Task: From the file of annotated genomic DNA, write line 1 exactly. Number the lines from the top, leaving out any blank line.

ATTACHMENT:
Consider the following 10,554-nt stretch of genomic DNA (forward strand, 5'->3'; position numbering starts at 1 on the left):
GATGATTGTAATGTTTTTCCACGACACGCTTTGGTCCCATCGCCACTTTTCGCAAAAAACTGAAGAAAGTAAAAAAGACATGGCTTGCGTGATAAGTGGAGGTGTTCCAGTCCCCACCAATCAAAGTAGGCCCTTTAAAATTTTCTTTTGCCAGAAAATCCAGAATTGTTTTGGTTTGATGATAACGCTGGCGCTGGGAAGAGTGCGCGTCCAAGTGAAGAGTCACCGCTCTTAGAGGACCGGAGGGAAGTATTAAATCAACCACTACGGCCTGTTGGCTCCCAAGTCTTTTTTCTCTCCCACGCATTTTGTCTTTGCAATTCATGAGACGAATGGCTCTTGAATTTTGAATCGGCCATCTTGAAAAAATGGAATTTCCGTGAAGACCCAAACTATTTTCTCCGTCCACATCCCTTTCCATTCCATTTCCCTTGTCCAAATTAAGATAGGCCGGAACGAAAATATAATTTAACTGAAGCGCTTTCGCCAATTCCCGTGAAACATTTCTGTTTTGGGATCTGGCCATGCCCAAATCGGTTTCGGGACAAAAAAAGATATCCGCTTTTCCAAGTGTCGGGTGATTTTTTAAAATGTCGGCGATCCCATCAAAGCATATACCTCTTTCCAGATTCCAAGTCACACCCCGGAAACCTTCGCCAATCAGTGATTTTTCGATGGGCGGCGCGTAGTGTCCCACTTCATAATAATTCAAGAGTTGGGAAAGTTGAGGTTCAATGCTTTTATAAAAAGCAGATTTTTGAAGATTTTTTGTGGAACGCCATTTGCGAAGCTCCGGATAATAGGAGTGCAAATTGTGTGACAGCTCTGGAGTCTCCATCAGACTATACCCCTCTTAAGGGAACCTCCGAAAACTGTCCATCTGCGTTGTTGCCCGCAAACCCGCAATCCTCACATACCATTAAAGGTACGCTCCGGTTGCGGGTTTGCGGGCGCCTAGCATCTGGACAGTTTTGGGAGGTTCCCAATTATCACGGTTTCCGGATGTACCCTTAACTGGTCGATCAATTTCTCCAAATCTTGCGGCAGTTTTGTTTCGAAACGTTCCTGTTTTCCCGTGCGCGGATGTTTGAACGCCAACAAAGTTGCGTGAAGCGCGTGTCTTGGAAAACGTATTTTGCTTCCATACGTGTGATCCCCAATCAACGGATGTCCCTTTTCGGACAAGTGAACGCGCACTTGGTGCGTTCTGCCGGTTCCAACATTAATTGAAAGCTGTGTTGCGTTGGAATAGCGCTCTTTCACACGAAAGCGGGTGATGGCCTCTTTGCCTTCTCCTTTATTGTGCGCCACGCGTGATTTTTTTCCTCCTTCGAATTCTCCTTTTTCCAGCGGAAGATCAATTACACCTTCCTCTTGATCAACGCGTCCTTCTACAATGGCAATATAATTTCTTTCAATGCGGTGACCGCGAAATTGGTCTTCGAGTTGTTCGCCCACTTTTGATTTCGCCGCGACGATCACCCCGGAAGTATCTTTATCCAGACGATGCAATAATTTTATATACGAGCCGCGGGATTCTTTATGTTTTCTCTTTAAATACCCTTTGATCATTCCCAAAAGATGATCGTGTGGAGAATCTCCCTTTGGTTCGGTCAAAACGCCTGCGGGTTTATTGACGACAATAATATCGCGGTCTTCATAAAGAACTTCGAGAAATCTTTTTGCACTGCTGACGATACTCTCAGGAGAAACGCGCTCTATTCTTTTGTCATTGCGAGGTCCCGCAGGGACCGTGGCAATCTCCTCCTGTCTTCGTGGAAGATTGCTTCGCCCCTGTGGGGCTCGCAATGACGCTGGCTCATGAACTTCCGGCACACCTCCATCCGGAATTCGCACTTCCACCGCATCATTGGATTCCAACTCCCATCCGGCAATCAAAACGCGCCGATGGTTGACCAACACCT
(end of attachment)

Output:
Consider the following 10,554-nt stretch of genomic DNA (forward strand, 5'->3'; position numbering starts at 1 on the left):